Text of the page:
Non-alcoholic fatty liver disease is associated with dysregulated bile acid synthesis and diarrhea: a prospective observational study

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Title: Non-alcoholic fatty liver disease is associated with dysregulated bile acid synthesis and diarrhea: a prospective observational study
Authors: Appleby, R
Moghul, I
Khan, S
Yee, M
Manousou, P
Dew Neal, T
Walters, J
Item Type: Journal Article
Abstract: Background Non-alcoholic fatty liver disease (NAFLD) may be associated with changes in bile acid (BA) metabolism. Hepatic BA production, measured by serum levels of the precursor 7α-hydroxy-4-cholesten-3-one (C4), is regulated by the farnesoid-X-receptor (FXR)-dependent ileal hormone fibroblast growth factor 19 (FGF19). Low FGF19 and high C4 are features of chronic BA diarrhea. Obeticholic acid, an FXR agonist, stimulates FGF19 and has shown therapeutic potential in both BA diarrhea and in NAFLD. We hypothesized there are associations of FGF19, C4 and BA diarrhea with NAFLD. Methods and findings 127 patients with known NAFLD were recruited prospectively. Clinical features, including metformin use, markers of NAFLD severity and BA synthesis were analyzed. The overall incidence of chronic diarrhea was 25%, with features of BA diarrhea in 12%. FGF19 negatively correlated with C4 (rs = -0.43, p = 0.001) and with alanine aminotransferase (rs = -0.22, p = 0.03), but not with either NAFLD fibrosis or Fibroscan scores. High C4 was associated with a higher NAFLD fibrosis score (p < 0.05), and with diarrhea (p = 0.001). The median NAFLD fibrosis score was higher in those with diarrhea (p = 0.002). Metformin use, in 44% overall, was particularly associated with diarrhea (in 36% vs 17%, p = 0.02), and a lower median FGF19 (74 vs 105 pg/mL, p < 0.05). Conclusions Increased hepatic BA production and diarrhea, but not low FGF19, were associated with increased NAFLD fibrosis score, indicating dysregulation of the FXR-FGF19 axis and suggesting hepatic FGF19 resistance. Metformin use was an important factor in a subgroup, lowering FGF19, and resulting in bile acid diarrhea.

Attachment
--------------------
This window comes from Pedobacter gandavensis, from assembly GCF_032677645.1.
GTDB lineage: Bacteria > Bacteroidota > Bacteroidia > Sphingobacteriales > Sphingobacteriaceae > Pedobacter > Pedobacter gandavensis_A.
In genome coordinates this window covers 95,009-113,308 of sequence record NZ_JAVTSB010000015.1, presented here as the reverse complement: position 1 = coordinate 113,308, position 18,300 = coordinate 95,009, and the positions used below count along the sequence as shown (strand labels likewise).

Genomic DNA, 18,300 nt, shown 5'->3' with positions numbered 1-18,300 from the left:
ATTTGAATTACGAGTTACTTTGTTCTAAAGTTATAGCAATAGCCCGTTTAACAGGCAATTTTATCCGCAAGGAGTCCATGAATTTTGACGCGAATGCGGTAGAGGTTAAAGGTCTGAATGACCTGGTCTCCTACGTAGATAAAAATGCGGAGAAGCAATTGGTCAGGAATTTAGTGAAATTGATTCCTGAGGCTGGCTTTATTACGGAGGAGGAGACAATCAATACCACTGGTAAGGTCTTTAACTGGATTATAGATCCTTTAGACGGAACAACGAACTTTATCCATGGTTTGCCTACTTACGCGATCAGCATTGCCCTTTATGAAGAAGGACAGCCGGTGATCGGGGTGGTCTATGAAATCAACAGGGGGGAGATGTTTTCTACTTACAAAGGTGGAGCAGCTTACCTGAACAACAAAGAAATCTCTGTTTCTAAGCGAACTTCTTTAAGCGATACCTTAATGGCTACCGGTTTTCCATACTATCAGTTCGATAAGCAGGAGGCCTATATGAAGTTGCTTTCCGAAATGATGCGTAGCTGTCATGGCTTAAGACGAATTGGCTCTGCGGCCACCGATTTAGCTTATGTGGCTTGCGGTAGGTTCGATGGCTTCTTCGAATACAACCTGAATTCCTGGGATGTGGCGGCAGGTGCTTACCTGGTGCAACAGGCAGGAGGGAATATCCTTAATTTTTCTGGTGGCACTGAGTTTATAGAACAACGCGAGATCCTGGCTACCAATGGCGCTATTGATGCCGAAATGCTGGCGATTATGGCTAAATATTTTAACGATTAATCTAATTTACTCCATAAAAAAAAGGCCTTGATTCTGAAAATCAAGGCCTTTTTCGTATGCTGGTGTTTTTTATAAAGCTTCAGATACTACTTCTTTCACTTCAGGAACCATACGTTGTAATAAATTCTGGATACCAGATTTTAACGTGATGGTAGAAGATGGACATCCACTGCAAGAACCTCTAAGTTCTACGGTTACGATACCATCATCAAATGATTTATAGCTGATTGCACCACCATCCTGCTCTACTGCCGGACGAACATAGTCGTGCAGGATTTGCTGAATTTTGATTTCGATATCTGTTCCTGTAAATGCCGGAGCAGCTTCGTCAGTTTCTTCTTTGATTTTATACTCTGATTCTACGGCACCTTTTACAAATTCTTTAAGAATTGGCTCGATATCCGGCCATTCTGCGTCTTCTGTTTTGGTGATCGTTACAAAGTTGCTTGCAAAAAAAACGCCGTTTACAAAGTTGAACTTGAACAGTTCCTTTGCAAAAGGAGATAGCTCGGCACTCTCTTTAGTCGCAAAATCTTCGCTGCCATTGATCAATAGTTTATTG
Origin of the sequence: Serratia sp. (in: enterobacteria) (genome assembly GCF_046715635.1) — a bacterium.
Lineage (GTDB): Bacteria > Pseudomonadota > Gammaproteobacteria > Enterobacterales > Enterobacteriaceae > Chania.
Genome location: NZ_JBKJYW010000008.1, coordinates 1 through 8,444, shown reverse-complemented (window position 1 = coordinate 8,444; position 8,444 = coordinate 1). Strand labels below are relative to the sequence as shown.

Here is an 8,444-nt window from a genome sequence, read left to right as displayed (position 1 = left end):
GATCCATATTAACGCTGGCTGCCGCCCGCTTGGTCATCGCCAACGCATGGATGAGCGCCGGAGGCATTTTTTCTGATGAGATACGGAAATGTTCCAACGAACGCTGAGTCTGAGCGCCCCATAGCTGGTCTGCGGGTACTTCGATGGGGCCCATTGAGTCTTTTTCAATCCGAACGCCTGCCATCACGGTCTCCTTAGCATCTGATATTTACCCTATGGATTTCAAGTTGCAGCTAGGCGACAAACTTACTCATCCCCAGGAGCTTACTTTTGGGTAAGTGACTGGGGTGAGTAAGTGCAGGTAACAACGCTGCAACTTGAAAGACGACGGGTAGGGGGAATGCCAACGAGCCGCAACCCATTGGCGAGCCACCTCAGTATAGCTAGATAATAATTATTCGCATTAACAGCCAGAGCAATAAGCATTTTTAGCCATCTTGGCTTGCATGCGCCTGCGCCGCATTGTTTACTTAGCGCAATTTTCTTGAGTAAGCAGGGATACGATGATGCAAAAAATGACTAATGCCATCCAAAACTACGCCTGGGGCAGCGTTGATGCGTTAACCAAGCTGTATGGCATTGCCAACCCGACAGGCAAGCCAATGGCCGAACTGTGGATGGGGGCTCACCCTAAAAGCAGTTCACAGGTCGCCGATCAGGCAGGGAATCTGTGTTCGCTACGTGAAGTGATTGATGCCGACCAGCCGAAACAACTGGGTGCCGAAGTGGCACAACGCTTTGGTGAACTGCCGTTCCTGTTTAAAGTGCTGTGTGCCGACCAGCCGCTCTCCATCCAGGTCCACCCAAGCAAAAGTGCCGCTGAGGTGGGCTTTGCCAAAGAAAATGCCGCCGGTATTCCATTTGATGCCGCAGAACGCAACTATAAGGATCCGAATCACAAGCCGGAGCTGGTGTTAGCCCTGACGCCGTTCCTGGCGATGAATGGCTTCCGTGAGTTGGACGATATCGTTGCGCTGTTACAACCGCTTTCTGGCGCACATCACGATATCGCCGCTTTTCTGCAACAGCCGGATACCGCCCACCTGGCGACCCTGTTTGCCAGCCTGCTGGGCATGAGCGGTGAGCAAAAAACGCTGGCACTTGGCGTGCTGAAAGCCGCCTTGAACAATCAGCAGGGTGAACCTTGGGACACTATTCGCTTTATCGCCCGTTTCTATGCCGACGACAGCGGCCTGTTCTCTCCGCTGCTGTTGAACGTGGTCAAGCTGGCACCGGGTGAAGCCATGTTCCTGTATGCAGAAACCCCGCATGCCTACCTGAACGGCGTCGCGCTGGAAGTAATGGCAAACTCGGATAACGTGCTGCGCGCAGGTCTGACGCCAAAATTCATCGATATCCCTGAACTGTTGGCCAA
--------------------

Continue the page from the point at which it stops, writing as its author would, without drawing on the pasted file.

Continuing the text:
Issue Date: 25-Jan-2019
Date of Acceptance: 11-Jan-2019
ISSN: 1932-6203
Publisher: Public Library of Science (PLoS)
Journal / Book Title: PLoS ONE
Volume: 14
Issue: 1
Copyright Statement: © 2019 Appleby et al. This is an open access article distributed under the terms of the Creative Commons Attribution License, which permits unrestricted use, distribution, and reproduction in any medium, provided the original author and source are credited.
Sponsor/Funder: Intercept Pharmaceuticals Inc
Imperial College Trust
Funder's Grant Number: N/A
Keywords: Science & Technology
Multidisciplinary Sciences
Science & Technology - Other Topics
MD Multidisciplinary
General Science & Technology
Publication Status: Published
Article Number: e0211348
Appears in Collections:Division of Surgery
Faculty of Medicine

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